While one preferred embodiment of the invention has been described above, numerous modifications thereof may be made without departing from the scope of the invention. For example, the carbon rod may be given a protective coat prior to installation in the coating apparatus, such as by coating with one of the metals from the class consisting of titanium, zirconium, hafnium, vanadium, columbium, tantalum, molybdenumand tungsten. This coating may be achieved by reduction of the corresponding oxides of these metals on the surface of the carbon rod so that the carbide of these metals is formed. Equally, the second metal may be applied to the carbon rod by other techniques The second metal carbide may be formed along with the reduction of the metallic compound or after the reduction of the compound by suitable heat treating under a high vacuum. Examples of such treatment are given in the copending application of Clough et al., Serial No. 171,432, and the copending application of Clough et al., Serial No. 231,916. 7
While titanium has been described above as being the preferred metal for feeding with the aluminum, zirconium and tantalum may be equally utilized. Also these metals may be fed as an alloy of aluminum, this alternative embodiment of the invention having the advantage that the aluminum wire 25 may carry the proper amount of the second metal (e. g., titanium) such as by being formed of an aluminum alloy containing about 1% to 5%, by weight. of the second metal. Equally two or more of these metals may be fed with the aluminum. For example, we have used an aluminum Wire containing about 3% titanium and about 2% zirconium alloyed therewith.
While the preferred embodiment shows the feed of aluminum to both ends of the rod 22, it is apparent that more or fewer feeding means may be employed. When the rod is relatively short, such as 6 inches, aluminum may be fed only to one end. When the rod is on the order of 12 to 24 inches,'feeding at both ends is preferred so as to assure complete coverage of the rod with aluminum at all times. With the longer rods aluminum may be fed intermediate of the ends, as well as the ends, if desired. In all cases, however, it is preferred that the second metal (i.-e,. titanium, Zirconium or tantalum) be fed along with the aluminum, either as an alloy with aluminum or as another wire, so as to prevent local erosion of the rod at the points of aluminum feed.
While a preferred embodiment utilizing wire feed has been employed for illustrating the present invention, it should be apparent that aluminum may be fed to the rod as a powder or as a liquid. In these modifications of the invention the second metal is fed to the rod adjacent the feed of the powdered or liquid aluminum. The titanium, or other second metal, can be fed as a powder, as a coating on the aluminum wire, or as a filament intertwined with the aluminum wire. A preferred embodiment of the invention, from the standpoint of simplicity of feed, comprises an aluminm. titanium alloy wire. Such a wire is conveniently prepared by melting aluminum, adding about 4% by weight of titanium thereto, casting a billet of the resultant titanium-aluminum alloy, and drawing the billet into a wire of the desired diameter. We have found that melting the aluminum in a vacuum, before adding the titanium, has been particularly helpful in outgassing the aluminum and thus seems to prevent spattering during subsequent evaporation.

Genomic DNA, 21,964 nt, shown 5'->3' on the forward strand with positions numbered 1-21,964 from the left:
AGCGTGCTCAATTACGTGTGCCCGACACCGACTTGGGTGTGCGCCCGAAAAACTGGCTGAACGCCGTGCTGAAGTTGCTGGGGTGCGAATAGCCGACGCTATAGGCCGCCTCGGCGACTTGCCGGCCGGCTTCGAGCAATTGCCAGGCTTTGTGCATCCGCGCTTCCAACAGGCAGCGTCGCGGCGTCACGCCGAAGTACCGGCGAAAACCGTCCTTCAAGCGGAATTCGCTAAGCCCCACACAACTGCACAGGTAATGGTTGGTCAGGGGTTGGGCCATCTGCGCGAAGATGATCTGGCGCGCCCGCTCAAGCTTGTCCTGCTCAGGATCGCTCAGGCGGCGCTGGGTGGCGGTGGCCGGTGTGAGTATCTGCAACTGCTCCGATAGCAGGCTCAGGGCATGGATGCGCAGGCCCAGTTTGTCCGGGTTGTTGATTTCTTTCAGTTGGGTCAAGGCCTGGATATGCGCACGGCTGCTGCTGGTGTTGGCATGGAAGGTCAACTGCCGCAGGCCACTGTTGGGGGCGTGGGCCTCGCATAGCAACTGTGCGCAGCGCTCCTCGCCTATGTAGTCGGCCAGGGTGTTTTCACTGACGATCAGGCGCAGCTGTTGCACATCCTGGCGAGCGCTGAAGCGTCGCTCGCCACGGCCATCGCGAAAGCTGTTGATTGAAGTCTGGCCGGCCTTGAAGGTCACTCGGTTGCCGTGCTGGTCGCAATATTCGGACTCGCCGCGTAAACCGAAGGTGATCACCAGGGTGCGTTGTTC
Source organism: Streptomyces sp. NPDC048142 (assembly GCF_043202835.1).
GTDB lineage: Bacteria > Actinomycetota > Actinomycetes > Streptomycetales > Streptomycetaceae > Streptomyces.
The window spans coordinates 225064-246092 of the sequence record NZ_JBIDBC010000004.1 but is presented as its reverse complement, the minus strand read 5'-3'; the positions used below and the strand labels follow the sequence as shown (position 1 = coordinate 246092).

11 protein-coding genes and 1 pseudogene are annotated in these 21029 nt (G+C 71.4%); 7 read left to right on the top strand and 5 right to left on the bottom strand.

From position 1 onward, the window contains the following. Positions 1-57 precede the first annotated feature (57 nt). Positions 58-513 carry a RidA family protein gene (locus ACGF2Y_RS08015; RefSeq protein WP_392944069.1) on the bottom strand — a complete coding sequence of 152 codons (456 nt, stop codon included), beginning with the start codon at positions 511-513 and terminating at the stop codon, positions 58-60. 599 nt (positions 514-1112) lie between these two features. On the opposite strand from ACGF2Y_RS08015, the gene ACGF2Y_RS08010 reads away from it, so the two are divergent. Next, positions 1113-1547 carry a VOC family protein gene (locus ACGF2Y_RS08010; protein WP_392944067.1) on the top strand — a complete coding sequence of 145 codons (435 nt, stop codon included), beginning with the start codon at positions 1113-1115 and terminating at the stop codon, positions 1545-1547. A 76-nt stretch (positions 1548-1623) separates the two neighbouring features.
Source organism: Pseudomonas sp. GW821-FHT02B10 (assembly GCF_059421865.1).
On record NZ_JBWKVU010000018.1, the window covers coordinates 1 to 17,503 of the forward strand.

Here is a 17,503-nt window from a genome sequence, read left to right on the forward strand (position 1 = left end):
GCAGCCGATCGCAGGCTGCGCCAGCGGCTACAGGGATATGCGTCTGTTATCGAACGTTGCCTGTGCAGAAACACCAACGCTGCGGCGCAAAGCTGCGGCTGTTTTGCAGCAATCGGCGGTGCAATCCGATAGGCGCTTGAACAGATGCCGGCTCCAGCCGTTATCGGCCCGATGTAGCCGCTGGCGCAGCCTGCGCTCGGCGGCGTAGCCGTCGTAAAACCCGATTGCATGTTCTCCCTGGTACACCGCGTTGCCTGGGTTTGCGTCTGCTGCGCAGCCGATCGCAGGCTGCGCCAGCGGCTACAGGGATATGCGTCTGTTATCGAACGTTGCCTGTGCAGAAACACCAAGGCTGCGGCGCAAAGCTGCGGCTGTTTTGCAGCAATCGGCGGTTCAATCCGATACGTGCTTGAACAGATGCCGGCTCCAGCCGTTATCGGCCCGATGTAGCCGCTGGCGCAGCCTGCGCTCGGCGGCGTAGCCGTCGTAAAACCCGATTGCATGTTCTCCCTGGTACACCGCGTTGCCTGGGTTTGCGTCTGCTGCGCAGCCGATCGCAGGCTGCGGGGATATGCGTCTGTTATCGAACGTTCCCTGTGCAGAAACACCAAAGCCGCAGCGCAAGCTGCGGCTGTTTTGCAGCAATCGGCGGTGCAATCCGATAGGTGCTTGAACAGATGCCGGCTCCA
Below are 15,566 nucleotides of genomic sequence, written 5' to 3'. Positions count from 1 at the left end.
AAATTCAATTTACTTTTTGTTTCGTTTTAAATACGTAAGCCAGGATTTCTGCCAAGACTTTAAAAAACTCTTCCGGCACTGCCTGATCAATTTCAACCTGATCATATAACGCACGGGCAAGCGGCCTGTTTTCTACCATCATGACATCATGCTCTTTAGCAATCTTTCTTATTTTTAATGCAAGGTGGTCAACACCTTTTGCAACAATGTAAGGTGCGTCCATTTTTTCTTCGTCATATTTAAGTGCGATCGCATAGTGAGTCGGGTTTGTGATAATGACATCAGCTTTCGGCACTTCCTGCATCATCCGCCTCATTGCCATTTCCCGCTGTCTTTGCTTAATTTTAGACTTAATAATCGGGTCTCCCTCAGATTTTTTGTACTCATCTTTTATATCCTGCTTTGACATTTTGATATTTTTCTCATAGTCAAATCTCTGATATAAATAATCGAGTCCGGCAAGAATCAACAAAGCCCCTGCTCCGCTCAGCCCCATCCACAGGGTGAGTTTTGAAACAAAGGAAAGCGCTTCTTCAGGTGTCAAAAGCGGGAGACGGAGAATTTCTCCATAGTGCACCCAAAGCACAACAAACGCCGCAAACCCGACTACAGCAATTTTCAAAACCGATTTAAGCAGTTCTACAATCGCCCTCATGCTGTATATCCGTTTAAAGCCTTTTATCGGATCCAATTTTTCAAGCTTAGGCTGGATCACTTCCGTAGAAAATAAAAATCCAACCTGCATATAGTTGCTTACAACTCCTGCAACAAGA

In the preceding discussion of the invention the weight percentage of the second metal (i. e., titanium, zirconium, or tantalum) fed with the aluminum has been specified as being in the range of about 1% to 5%. The upper limit of this range can be exceeded but there is not any advantage in feeding a greater percentage of the second metal since it is, even at the relatively high temperatures involved (1300-1500 C.), soluble to the extent of only a few percent in the molten aluminum. The excess undissolved second metal is thus serving no useful function. In this connection it would be well to point out that one advantage of the use of an aluminumtitanium alloy (for example) is the fact that the titanium is already dissolved in the aluminum and there is no time lag necessary for the dissolution of the titanium.
Since certain changes may be made in the above process and apparatus without departing from the scope of the invention herein involved, it is intended that all matter contained in the above description, or shown in the accompanying drawing, shall be interpreted as illustrative and not in a limiting sense.
What is claimed is:
The process of coating a substrate with aluminum which comprises providing a vacuum chamber in which aluminum may be evaporated under a vacuum, positioning said substrate within said vacuum chamber, providing a support comprising elemental carbon, providing a supply of aluminum and a second metal on said support, said second metal being taken from the class consisting of titanium, zirconium and tantalum, heating said aluminum and said second metal to a temperature above the melting point of said aluminum, said second metal being provided in an amount by weight equal to about 4% of the aluminum on said support, thereafter substantially continuously feeding aluminum to said support as said aluminum evaporates feeding said second metal to said support separately and simultaneously with the aluminum feed, said second metal being fed at a rate such that its weight is between about 1% and 5% of the weight of aluminum being fed at any period of time, heating said support to a sufficiently high temperature to vaporize aluminum on said support, advancing said substrate past said support, and condensing on said substrate aluminum vapors emanating from said support.
FREDERIC VI. SCHULER. WESLEY W. NIANSIR. WILLIAM; O. DI PIETR References Cited in the file of this patent UNITED STATES PATENTS Number Name Date 2,153,786 Alexander et al Apr. 11, 1939 2,282,098 Taylor May 5, 19%2 2,363,781 Ferguson Nov. 28, 1944 2,382,432 McManus et al Aug. 14, 1945 2,450,855 Colbert et a1. Oct. 5, 1948 2,557,530 Bancroft June 19, 1951